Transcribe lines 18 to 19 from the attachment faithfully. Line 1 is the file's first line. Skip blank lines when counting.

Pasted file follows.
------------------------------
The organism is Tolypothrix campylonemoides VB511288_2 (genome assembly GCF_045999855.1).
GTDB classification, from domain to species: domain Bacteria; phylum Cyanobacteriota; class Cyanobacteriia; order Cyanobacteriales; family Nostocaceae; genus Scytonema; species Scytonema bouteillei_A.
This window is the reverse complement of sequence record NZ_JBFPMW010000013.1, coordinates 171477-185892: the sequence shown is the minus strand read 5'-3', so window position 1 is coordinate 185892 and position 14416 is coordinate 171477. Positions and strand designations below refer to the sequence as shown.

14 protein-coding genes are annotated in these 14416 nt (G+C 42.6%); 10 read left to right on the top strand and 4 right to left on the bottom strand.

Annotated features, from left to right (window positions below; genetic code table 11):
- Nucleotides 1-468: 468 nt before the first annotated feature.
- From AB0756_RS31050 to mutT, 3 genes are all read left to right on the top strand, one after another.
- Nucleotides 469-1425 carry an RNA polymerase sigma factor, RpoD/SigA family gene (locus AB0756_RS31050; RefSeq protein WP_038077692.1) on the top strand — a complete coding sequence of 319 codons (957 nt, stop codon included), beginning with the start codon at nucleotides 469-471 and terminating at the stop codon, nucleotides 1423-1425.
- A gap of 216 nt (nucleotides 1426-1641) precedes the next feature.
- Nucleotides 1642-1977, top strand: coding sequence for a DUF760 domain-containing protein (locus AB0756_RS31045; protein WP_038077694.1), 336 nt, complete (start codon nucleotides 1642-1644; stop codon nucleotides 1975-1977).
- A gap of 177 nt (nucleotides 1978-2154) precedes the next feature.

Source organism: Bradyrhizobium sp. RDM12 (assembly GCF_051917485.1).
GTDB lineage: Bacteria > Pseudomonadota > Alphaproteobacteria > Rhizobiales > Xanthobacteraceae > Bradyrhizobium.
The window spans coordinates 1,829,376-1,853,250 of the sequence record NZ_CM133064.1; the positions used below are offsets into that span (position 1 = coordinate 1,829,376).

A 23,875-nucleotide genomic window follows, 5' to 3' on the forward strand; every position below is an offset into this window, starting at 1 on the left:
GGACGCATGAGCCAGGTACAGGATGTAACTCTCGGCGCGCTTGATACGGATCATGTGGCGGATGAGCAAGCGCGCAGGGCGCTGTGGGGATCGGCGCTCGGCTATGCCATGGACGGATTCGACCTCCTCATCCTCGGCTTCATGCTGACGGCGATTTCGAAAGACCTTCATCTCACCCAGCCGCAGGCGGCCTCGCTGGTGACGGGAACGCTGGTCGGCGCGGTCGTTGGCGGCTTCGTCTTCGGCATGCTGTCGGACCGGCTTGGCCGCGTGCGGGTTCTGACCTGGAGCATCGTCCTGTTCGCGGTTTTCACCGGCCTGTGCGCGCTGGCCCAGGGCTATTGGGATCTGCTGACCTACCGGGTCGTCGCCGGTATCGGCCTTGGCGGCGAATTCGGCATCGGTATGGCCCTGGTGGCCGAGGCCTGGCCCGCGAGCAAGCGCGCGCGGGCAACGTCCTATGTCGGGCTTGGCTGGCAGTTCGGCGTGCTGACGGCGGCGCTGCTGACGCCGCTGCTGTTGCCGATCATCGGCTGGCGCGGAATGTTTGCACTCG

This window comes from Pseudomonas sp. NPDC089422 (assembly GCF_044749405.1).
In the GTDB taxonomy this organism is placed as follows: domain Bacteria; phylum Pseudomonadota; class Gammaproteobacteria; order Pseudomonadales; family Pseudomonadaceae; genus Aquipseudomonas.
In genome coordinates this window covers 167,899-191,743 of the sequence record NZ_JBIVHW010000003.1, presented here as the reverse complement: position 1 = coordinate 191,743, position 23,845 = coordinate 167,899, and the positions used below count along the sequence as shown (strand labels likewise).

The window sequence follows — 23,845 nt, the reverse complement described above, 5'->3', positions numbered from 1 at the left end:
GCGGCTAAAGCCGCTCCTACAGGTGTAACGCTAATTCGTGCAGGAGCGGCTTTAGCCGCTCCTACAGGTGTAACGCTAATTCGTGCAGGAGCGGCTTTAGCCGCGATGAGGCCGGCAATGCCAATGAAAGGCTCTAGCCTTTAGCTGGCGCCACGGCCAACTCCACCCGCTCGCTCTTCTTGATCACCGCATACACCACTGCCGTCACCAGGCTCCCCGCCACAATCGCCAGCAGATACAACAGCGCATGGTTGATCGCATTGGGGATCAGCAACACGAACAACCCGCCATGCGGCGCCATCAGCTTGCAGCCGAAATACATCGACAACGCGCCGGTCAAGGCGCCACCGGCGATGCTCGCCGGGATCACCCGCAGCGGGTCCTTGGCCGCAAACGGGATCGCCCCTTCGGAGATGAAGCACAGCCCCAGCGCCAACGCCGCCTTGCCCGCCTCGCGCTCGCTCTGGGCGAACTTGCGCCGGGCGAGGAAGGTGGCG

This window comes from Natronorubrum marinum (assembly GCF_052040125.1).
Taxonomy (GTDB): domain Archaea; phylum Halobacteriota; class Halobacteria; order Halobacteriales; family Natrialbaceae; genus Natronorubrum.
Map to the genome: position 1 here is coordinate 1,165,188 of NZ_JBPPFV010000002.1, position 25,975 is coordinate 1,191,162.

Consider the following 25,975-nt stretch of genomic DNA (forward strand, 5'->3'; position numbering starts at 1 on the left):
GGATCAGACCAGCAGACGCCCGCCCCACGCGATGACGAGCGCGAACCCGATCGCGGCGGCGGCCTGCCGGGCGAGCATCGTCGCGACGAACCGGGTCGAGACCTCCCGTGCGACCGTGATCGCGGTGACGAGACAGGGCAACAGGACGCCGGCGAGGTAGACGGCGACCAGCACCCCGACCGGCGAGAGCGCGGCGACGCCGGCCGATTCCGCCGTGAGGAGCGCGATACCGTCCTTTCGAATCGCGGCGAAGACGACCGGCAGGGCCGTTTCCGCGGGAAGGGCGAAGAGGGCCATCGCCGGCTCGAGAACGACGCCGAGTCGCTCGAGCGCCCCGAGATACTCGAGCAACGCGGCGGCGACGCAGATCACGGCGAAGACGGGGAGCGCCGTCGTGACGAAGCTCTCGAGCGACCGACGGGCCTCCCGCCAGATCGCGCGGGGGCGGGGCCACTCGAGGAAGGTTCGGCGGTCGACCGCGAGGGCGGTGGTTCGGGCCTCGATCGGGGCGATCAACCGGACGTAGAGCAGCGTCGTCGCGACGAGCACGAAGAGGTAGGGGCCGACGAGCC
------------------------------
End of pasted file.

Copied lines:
In the GTDB taxonomy this organism is placed as follows: domain Bacteria; phylum Pseudomonadota; class Gammaproteobacteria; order Pseudomonadales; family Pseudomonadaceae; genus Aquipseudomonas.
In genome coordinates this window covers 167,899-191,743 of the sequence record NZ_JBIVHW010000003.1, presented here as the reverse complement: position 1 = coordinate 191,743, position 23,845 = coordinate 167,899, and the positions used below count along the sequence as shown (strand labels likewise).